Shelby Township forecasts surpluses for all major funds in 2015, first since 2009

Following historic moves to fully fund the police and fire pension plan and transfers from the Shelby Township General Fund to its Police Fund, all three major funds supported by local tax millages are forecasted to run surpluses in 2015.

If realized, the township’s run into the black will be just the second time it has occurred since 2006, and shows a near complete rebound from the economic downturn in 2008 when property values and tax revenue plummeted.

“From the Board of Trustees to our employees and residents, we have all come together in the past six years to do more with less and work together for the good of our community,” Township Supervisor Rick Stathakis said. “I am very proud to relay this good news to our residents and taxpayers, but even more proud of the work everyone has done to make this turnaround a reality without raising taxes.”

While the General Fund has seen surpluses every year, and the fire department has posted four surpluses since the majority of the Board was elected in 2008, the police department  has not had a surplus since 2009.

“The initiative our police department has shown by continuing to provide the best service possible without increasing costs is more than impressive,” Stathakis said. “Captain Steve Stanbury has done an excellent job leading the department through this process, as our officers worked with the Board to right these issues.”

A key part of the puzzle behind these forecasted surpluses was a transfer of the approximate value of .18 mils from the General Fund to the Police Fund that totaled $503,940 in 2014.

“This budget transfer was made to give our police department the financial stability it needs to maintain service while we seek more longstanding  fixes to budgetary issues,” Stathakis sad. “This is by no means a long-term fix, but it gives us more time to affect the real, systemic changes we need to ensure financial stability and security in the police department.”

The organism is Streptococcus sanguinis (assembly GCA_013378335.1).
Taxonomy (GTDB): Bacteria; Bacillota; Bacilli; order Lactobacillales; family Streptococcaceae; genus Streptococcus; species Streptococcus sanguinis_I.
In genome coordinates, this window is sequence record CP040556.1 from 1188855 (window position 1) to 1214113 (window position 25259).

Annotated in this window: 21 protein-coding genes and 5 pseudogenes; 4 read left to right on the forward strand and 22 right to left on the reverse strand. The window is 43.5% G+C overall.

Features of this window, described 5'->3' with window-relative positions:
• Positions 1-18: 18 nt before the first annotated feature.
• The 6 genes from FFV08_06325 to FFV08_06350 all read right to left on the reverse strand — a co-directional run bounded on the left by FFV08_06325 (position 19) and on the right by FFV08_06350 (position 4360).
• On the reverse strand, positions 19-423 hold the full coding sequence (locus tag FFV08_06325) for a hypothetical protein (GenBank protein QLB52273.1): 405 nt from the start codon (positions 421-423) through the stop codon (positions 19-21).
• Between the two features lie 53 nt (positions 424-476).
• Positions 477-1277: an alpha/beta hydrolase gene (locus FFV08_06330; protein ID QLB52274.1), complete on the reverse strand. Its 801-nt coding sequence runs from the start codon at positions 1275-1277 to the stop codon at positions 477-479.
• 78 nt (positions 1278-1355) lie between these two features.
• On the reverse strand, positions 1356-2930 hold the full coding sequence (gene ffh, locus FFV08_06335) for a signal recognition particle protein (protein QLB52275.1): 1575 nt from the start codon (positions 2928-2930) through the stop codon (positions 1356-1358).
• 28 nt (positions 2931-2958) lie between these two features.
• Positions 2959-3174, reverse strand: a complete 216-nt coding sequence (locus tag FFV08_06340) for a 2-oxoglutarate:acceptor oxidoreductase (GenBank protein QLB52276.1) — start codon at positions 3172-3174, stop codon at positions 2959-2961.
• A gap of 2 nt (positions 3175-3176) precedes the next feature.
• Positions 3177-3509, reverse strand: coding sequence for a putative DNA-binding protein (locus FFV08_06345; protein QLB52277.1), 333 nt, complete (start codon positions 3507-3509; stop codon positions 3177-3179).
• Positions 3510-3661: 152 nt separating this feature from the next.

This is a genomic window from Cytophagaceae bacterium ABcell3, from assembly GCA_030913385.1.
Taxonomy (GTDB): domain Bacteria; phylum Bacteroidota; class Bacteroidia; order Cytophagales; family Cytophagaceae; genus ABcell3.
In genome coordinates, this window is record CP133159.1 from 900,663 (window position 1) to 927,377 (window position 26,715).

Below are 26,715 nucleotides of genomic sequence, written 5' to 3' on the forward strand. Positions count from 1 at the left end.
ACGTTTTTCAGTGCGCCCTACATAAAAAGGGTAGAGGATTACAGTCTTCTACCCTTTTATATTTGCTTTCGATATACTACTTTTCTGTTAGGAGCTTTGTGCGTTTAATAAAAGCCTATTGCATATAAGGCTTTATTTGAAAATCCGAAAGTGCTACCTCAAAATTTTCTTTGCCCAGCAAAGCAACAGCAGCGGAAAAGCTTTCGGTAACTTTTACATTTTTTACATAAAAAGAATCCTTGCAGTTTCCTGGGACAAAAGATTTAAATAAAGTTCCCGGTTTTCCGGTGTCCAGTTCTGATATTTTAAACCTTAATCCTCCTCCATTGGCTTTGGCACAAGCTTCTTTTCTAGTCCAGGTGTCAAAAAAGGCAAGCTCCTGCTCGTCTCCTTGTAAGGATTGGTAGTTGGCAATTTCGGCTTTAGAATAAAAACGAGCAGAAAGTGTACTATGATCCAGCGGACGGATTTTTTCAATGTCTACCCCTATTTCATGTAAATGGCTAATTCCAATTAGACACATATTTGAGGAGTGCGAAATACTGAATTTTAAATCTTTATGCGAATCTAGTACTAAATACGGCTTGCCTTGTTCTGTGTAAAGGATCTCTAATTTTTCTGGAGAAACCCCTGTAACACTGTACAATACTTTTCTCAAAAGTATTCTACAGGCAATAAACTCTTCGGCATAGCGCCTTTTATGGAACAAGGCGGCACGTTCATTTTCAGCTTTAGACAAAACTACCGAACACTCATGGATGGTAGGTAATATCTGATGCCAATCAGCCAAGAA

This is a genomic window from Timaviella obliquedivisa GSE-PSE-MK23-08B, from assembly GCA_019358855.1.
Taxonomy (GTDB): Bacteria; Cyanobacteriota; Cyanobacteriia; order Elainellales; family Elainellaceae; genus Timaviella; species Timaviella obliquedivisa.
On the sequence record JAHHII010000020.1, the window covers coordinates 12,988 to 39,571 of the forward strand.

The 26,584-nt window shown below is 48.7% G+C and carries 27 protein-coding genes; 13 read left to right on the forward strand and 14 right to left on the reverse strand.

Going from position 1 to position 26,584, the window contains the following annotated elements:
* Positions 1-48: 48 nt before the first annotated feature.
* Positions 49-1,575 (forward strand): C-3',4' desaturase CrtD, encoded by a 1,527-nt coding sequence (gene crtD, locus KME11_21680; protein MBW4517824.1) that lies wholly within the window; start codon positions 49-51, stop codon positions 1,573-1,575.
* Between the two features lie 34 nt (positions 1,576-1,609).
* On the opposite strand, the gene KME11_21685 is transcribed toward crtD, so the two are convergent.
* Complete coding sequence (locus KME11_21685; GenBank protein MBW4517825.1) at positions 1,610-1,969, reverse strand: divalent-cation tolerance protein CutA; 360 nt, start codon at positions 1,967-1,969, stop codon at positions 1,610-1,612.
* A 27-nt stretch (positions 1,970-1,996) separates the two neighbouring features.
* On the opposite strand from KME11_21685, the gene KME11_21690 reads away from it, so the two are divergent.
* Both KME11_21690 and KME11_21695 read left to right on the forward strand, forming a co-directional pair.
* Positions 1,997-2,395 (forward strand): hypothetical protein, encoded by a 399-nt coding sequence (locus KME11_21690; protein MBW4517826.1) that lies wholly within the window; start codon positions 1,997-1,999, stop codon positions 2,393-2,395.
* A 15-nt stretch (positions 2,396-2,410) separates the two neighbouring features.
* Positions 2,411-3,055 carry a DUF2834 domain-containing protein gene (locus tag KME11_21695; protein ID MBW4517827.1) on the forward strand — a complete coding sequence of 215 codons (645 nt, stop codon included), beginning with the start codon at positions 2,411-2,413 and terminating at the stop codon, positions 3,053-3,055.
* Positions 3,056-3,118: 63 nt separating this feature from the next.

One of the “systemic” fixes that has already been realized to add stability to the police and fire department finances was the recent sale of bonds to fully fund the pension for retired police officers and firefighters.

“The fully-funded pension gives us more stability as it allows us to budget a more uniform annual contribution to maintain the pension fund,” Finance Director Allan McDonald said. “It also will reduce costs by giving us a lower interest rate on payments.”

Some of the hurdles that still need to be cleared are  additional cost reductions within the police department to offset the need for the .18 mill transfer, as well as funding retiree healthcare obligations more thoroughly.

“We know there are still challenges ahead, but we also know they can be met because of the strides we’ve seen in other Township departments,” Stathakis said. “For example, our general employees have done an amazing job cutting costs and maintaining first-rate services since 2008, and this gives us a blueprint for future changes we need.

“Thanks to our general employees, and the Board of Trustees, the General Fund has projected surpluses in 2014 and 2015 despite more than $1 million transferred to the Police Fund and projected expenditures of $2 million for roads and sidewalks in that time — without raising taxes.”


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